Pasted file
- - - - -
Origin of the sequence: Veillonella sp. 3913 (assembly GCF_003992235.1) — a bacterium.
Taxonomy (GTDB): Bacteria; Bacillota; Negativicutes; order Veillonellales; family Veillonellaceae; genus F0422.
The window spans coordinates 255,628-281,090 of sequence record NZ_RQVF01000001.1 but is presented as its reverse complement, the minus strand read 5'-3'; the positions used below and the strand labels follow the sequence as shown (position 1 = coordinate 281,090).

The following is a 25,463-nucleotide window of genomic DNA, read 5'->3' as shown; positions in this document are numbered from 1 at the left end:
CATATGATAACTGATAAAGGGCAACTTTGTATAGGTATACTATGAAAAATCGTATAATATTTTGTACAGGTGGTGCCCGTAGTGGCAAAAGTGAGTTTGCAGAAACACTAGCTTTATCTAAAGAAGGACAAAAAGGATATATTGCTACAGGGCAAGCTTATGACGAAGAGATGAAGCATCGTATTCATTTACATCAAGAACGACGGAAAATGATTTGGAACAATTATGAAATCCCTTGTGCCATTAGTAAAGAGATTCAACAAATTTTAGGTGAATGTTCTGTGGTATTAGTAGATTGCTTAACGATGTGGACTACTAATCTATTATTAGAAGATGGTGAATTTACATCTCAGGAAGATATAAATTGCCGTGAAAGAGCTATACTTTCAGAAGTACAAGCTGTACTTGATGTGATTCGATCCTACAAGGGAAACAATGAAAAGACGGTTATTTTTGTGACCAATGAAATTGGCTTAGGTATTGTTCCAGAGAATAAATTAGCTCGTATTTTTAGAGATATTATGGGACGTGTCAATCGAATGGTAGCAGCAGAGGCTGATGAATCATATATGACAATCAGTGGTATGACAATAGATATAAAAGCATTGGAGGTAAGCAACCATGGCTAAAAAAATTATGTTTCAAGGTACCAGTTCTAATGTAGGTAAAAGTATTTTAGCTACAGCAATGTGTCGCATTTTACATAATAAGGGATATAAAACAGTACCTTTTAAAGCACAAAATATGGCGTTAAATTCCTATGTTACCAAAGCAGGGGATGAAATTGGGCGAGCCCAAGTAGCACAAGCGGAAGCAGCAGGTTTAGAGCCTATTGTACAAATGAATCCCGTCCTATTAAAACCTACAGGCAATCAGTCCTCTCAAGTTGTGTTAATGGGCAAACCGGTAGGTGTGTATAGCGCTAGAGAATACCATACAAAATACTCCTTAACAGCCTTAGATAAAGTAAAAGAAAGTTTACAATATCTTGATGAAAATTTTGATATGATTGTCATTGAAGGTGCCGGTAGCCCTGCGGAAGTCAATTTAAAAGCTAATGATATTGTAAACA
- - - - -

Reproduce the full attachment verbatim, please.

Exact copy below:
Origin of the sequence: Veillonella sp. 3913 (assembly GCF_003992235.1) — a bacterium.
Taxonomy (GTDB): Bacteria; Bacillota; Negativicutes; order Veillonellales; family Veillonellaceae; genus F0422.
The window spans coordinates 255,628-281,090 of sequence record NZ_RQVF01000001.1 but is presented as its reverse complement, the minus strand read 5'-3'; the positions used below and the strand labels follow the sequence as shown (position 1 = coordinate 281,090).

The following is a 25,463-nucleotide window of genomic DNA, read 5'->3' as shown; positions in this document are numbered from 1 at the left end:
CATATGATAACTGATAAAGGGCAACTTTGTATAGGTATACTATGAAAAATCGTATAATATTTTGTACAGGTGGTGCCCGTAGTGGCAAAAGTGAGTTTGCAGAAACACTAGCTTTATCTAAAGAAGGACAAAAAGGATATATTGCTACAGGGCAAGCTTATGACGAAGAGATGAAGCATCGTATTCATTTACATCAAGAACGACGGAAAATGATTTGGAACAATTATGAAATCCCTTGTGCCATTAGTAAAGAGATTCAACAAATTTTAGGTGAATGTTCTGTGGTATTAGTAGATTGCTTAACGATGTGGACTACTAATCTATTATTAGAAGATGGTGAATTTACATCTCAGGAAGATATAAATTGCCGTGAAAGAGCTATACTTTCAGAAGTACAAGCTGTACTTGATGTGATTCGATCCTACAAGGGAAACAATGAAAAGACGGTTATTTTTGTGACCAATGAAATTGGCTTAGGTATTGTTCCAGAGAATAAATTAGCTCGTATTTTTAGAGATATTATGGGACGTGTCAATCGAATGGTAGCAGCAGAGGCTGATGAATCATATATGACAATCAGTGGTATGACAATAGATATAAAAGCATTGGAGGTAAGCAACCATGGCTAAAAAAATTATGTTTCAAGGTACCAGTTCTAATGTAGGTAAAAGTATTTTAGCTACAGCAATGTGTCGCATTTTACATAATAAGGGATATAAAACAGTACCTTTTAAAGCACAAAATATGGCGTTAAATTCCTATGTTACCAAAGCAGGGGATGAAATTGGGCGAGCCCAAGTAGCACAAGCGGAAGCAGCAGGTTTAGAGCCTATTGTACAAATGAATCCCGTCCTATTAAAACCTACAGGCAATCAGTCCTCTCAAGTTGTGTTAATGGGCAAACCGGTAGGTGTGTATAGCGCTAGAGAATACCATACAAAATACTCCTTAACAGCCTTAGATAAAGTAAAAGAAAGTTTACAATATCTTGATGAAAATTTTGATATGATTGTCATTGAAGGTGCCGGTAGCCCTGCGGAAGTCAATTTAAAAGCTAATGATATTGTAAACA